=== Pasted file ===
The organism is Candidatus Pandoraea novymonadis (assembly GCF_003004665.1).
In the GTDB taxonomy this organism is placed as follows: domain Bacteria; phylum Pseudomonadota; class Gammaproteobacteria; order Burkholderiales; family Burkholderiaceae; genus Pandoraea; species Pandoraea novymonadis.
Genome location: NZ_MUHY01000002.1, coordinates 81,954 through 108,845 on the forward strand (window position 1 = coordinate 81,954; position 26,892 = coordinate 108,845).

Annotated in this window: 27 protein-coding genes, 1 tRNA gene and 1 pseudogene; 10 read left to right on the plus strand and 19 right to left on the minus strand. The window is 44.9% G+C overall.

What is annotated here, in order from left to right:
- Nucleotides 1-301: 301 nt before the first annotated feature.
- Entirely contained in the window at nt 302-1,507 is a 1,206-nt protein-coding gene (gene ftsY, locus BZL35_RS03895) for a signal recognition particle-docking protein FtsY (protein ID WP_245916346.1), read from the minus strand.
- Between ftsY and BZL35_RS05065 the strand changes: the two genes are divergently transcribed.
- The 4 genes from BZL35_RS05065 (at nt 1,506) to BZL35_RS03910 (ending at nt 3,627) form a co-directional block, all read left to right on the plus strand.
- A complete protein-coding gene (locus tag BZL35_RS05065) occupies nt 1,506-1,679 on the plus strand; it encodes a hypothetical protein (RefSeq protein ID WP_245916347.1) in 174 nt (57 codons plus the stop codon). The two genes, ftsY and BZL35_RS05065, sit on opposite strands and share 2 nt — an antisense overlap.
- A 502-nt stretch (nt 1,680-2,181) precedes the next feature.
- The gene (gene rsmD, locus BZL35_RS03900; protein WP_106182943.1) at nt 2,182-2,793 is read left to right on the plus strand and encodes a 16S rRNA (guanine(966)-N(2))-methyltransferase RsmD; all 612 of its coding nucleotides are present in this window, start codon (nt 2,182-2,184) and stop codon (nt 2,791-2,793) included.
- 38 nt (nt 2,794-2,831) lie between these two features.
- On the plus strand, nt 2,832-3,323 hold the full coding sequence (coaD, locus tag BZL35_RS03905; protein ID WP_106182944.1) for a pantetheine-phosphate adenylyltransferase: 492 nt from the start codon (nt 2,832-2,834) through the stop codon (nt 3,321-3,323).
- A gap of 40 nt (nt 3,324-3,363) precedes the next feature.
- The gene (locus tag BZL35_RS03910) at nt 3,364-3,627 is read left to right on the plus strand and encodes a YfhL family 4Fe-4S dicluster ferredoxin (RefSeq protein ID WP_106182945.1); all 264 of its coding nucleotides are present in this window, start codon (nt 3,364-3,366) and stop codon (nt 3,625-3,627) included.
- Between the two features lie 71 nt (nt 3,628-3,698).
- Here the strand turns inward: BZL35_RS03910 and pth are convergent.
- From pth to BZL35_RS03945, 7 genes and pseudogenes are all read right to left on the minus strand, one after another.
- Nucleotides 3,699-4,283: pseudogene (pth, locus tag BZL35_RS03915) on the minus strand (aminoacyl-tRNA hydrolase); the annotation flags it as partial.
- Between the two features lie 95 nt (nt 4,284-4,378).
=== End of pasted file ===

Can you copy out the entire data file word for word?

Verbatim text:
The organism is Candidatus Pandoraea novymonadis (assembly GCF_003004665.1).
In the GTDB taxonomy this organism is placed as follows: domain Bacteria; phylum Pseudomonadota; class Gammaproteobacteria; order Burkholderiales; family Burkholderiaceae; genus Pandoraea; species Pandoraea novymonadis.
Genome location: NZ_MUHY01000002.1, coordinates 81,954 through 108,845 on the forward strand (window position 1 = coordinate 81,954; position 26,892 = coordinate 108,845).

Annotated in this window: 27 protein-coding genes, 1 tRNA gene and 1 pseudogene; 10 read left to right on the plus strand and 19 right to left on the minus strand. The window is 44.9% G+C overall.

What is annotated here, in order from left to right:
- Nucleotides 1-301: 301 nt before the first annotated feature.
- Entirely contained in the window at nt 302-1,507 is a 1,206-nt protein-coding gene (gene ftsY, locus BZL35_RS03895) for a signal recognition particle-docking protein FtsY (protein ID WP_245916346.1), read from the minus strand.
- Between ftsY and BZL35_RS05065 the strand changes: the two genes are divergently transcribed.
- The 4 genes from BZL35_RS05065 (at nt 1,506) to BZL35_RS03910 (ending at nt 3,627) form a co-directional block, all read left to right on the plus strand.
- A complete protein-coding gene (locus tag BZL35_RS05065) occupies nt 1,506-1,679 on the plus strand; it encodes a hypothetical protein (RefSeq protein ID WP_245916347.1) in 174 nt (57 codons plus the stop codon). The two genes, ftsY and BZL35_RS05065, sit on opposite strands and share 2 nt — an antisense overlap.
- A 502-nt stretch (nt 1,680-2,181) precedes the next feature.
- The gene (gene rsmD, locus BZL35_RS03900; protein WP_106182943.1) at nt 2,182-2,793 is read left to right on the plus strand and encodes a 16S rRNA (guanine(966)-N(2))-methyltransferase RsmD; all 612 of its coding nucleotides are present in this window, start codon (nt 2,182-2,184) and stop codon (nt 2,791-2,793) included.
- 38 nt (nt 2,794-2,831) lie between these two features.
- On the plus strand, nt 2,832-3,323 hold the full coding sequence (coaD, locus tag BZL35_RS03905; protein ID WP_106182944.1) for a pantetheine-phosphate adenylyltransferase: 492 nt from the start codon (nt 2,832-2,834) through the stop codon (nt 3,321-3,323).
- A gap of 40 nt (nt 3,324-3,363) precedes the next feature.
- The gene (locus tag BZL35_RS03910) at nt 3,364-3,627 is read left to right on the plus strand and encodes a YfhL family 4Fe-4S dicluster ferredoxin (RefSeq protein ID WP_106182945.1); all 264 of its coding nucleotides are present in this window, start codon (nt 3,364-3,366) and stop codon (nt 3,625-3,627) included.
- Between the two features lie 71 nt (nt 3,628-3,698).
- Here the strand turns inward: BZL35_RS03910 and pth are convergent.
- From pth to BZL35_RS03945, 7 genes and pseudogenes are all read right to left on the minus strand, one after another.
- Nucleotides 3,699-4,283: pseudogene (pth, locus tag BZL35_RS03915) on the minus strand (aminoacyl-tRNA hydrolase); the annotation flags it as partial.
- Between the two features lie 95 nt (nt 4,284-4,378).